It didn’t matter at all anymore; that is the way the Holy Spirit sheds abroad His love in our hearts. When He comes in and gives us grace to give up, we are free and we know that all those things which made us afraid only worked out for the “furtherance of the Gospel.” The knot of apprehension came undone and I was thankful and happy and rejoicing that I had such a Father, who could give me joy no matter what.
     
     After the meeting was over, the deacons came to me, holding out what they told me was my “remuneration.” I didn’t count the money in the envelope until I got back to the motel room; but when I did, I just laid it all out on the bed, and told my Father how much I loved and trusted Him, and if He had anymore trials in store for me, I would remember this moment.
     
     I called the repair shop and the owner said, “I couldn’t charge you anything, you being so good as to come up here and minister to our boys, so we will bring the car over to you, and it’s all done and paid for.” I fell asleep that night, knowing that the “bad things” had somehow made me just a little bit more like the image of God’s dear Son, Jesus Christ.
     
     I drove back to Hattiesburg with a purse filled with dollar bills, and I didn’t have to wonder how much gas was left in the tank. I stopped and ate a good meal, ham and eggs with all the “trimmings,” and when I pulled into my driveway amidst the tall, tall pines and the scent of Wisteria perfuming the air, I put my head down on the steering wheel and made a vow to my Father in heaven. I would always trust Him, and if bad things happened - and they most certainly would - He would be there. Not sometimes in the way I thought, or thought He “ought” but as one of my little prayers says, “But in His own time, God answered prayer.”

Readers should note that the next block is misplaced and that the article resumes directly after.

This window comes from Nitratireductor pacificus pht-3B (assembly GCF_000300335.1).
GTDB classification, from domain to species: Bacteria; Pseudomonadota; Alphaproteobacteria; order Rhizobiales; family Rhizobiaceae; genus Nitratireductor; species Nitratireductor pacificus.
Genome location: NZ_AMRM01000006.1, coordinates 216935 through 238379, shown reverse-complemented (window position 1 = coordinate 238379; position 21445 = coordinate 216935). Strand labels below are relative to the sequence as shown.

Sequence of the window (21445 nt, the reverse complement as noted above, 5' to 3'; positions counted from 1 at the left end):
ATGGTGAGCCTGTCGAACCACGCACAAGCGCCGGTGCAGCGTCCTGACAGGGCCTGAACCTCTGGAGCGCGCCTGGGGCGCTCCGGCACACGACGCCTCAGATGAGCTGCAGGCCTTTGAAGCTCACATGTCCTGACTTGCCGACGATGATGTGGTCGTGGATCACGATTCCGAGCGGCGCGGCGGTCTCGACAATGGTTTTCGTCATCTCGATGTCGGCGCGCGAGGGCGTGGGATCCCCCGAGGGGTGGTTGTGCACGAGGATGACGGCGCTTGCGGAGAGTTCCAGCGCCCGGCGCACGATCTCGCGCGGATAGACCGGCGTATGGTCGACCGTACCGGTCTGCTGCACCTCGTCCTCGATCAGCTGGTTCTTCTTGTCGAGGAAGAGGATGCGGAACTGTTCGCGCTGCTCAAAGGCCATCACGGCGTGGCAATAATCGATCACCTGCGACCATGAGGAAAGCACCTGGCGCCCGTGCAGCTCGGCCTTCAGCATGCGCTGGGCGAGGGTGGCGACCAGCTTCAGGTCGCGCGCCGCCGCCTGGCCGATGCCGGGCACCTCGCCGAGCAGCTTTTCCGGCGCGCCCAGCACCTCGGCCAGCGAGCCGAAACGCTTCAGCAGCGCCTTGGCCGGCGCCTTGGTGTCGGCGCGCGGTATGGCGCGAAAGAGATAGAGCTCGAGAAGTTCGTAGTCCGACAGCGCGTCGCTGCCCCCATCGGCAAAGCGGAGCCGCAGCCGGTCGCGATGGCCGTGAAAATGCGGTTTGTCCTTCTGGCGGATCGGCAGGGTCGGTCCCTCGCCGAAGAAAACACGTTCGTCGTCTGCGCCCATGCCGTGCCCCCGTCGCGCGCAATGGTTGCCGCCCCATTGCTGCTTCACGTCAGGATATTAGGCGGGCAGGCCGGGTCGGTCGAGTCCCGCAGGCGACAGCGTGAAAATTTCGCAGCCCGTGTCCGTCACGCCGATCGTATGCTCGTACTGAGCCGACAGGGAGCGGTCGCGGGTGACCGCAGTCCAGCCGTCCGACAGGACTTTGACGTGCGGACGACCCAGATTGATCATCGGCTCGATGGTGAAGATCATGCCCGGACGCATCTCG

There are so many of you who tell me that bad things happen all the time in prison. I don’t have to be there physically to KNOW what it is like. I’ve worked with prisoners for twelve years and I know about the environment in such a place. To be scrutinized continually is in itself a “bad thing” for any person who has led a life at one time in the free world. Or, to be in lockdown for 23 hours a day, often isolated, even hungry - these are “bad things.”
     
     But they can work good for each of you, if you will take God at His Word. Through these trials, you can learn to feel again; some of you have bottled up your feelings for so long that you almost CANNOT feel. You can learn to see people, no matter how mean they are, as our God sees them: worth saving with the blood of His only Begotten Son.
     
     
     You can learn to correct YOURSELF before the need for correction arises, for you have a free will and everyone chooses. You can learn to accept the injustices and remember that once you were unjust and did things that hurt others. And you can learn that there is never a night so long that the Day follows and God keeps His Word and lets the sun shine.
     
     Sometimes I get up here in early morning and from my sofa in the living room, I can see the sun come up over our mountain ridge across the highway. I always remember that if it were not for GOD there would be no sun. And if it were not for Him, we could not just accept the fact that yes - the sun will come up.
     
     I never tire of seeing God’s hand in every living thing, good or bad. And I never tire of hoping that when some man writes a letter to Wingspread, he just might catch a glimpse of the Risen Christ within each of us here. Bad things have been done; but good can come out of it. The Bible says so.